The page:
Lastly, there’s the retooled multiplayer.  While Uncharted 2 successfully introduced competitive multiplayer to the series, it was my least favorite aspect of the game.  Sure, it could be fun, but there was a lot of room left for improvement.  When it worked, the multiplayer was fairly enjoyable, but, often, you could go for multiple rounds without actually feeling like you made any progress.  That feeling is gone in Drake’s Deception.  The multiplayer is far deeper, more developed, and, ultimately, a lot more fun.  There’s a constant sense of progression — even if you haven’t actually gotten any kills in awhile. New gameplay elements called Kickbacks and PowerPlays ensure that one single player doesn’t dominate the entire map, and they add a frenetic sense of urgency that was missing from the second game.  Additionally, the multiplayer is far more customizable.  While Among Thieves had its obvious winners and losers with regards to its loadout selection, Drake’s Deception gives you the ability to be a lot more flexible in your approach.  Whole characters can be customized, to say nothing of your ever-growing weapon and perk selections.  Finally, some of the maps in Uncharted 3 deserve a fair amount of praise for being so dynamic.  About halfway through the match, something about the map will change — which will inevitably force you to alter your strategy.  I haven’t spent a colossal amount of time with the multiplayer of Drake’s Deception yet, but I have a feeling that I’ll be returning to it a lot more often than I did in Among Thieves.

Multiplayer is all about shaking things up. In this map, you start on a cargo plane mid-takeoff, then move to an airport hangar halfway through.

Uncharted 3: Drake’s Deception isn’t so much a game as it is an experience.  Like past games, the phrase, “It’s like playing a movie!” definitely still applies.  Sure, it’s linear (since when is that a bad thing?), but the Uncharted games are still unique in this medium.  For instance, I haven’t even begun talking about the little things that this game makes look easy — be it the lifelike animation, the top-notch voice acting, the phenomenal art direction, or the obsessive attention to detail.  Sure, you may not always get to pick where you’ll go in this game, but the ride is so much fun that you’ll hardly care.   And, ultimately, that’s what Uncharted 3 comes down to — being fun.  The gameplay is fun, the plot is fun, and the characters are fun.  There may be small things to nitpick over, and it may not soar leagues beyond its previous title, but, at the end of the day, you’ll still have a blast and you’ll still find yourself caring about the characters.  How many video games manage to do that?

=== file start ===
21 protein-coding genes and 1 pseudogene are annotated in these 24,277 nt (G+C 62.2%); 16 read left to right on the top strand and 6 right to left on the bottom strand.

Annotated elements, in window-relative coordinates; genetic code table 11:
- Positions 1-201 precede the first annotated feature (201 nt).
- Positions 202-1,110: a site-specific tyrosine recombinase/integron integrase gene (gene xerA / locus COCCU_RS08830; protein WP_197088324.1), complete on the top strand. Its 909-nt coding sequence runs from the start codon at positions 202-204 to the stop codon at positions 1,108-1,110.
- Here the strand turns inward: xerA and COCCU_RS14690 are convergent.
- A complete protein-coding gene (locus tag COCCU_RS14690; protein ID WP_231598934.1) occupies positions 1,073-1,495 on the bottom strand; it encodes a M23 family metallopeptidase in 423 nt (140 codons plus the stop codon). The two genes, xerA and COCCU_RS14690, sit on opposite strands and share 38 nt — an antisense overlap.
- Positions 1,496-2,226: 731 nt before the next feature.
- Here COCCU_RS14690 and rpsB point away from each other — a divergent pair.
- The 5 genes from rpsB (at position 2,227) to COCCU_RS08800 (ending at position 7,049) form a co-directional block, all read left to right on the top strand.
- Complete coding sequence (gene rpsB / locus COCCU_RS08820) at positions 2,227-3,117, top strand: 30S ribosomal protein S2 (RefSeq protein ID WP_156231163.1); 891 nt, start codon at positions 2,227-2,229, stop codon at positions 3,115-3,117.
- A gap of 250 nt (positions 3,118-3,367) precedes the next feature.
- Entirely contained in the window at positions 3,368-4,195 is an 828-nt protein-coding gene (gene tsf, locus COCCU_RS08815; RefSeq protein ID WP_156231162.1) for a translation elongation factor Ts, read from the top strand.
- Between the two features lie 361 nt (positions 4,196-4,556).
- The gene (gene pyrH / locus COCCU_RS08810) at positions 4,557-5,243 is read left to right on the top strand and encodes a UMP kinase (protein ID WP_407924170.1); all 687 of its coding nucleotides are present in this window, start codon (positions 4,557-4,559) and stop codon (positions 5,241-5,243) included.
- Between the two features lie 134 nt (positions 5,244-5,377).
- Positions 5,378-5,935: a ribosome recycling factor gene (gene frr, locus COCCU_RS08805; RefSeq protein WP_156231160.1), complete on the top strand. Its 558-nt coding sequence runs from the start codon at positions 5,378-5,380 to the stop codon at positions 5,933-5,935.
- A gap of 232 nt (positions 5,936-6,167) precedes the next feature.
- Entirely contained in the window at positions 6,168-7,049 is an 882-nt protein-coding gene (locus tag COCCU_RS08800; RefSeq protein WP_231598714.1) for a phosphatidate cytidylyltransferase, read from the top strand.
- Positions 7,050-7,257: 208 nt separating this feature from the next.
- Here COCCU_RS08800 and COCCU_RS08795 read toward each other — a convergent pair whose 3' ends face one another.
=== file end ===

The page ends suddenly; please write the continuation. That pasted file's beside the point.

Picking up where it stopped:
• Engaging, likable, and very real characters
  • As always, the visuals continue to impress
  • Some really amazing sequences
  • Gameplay is as fun as ever — even boasting a few, most-welcome improvements (especially with regards to hand-to-hand combat)
  • The plot does a decent job of departing from the norm established by the first two games
  • Multiplayer has been greatly improved.
  • While just as good as Among Thieves, the plot never truly rises above it.
  • A few of my favorite characters (like Elena and the new villains) feel a little underused.
  • While mostly avoided in the second game, a few unnecessary quicktime events return for this one.  They’re not bad — they just feel unnecessary.
  • It has to end eventually

~ by digitallysmitten on November 14, 2011.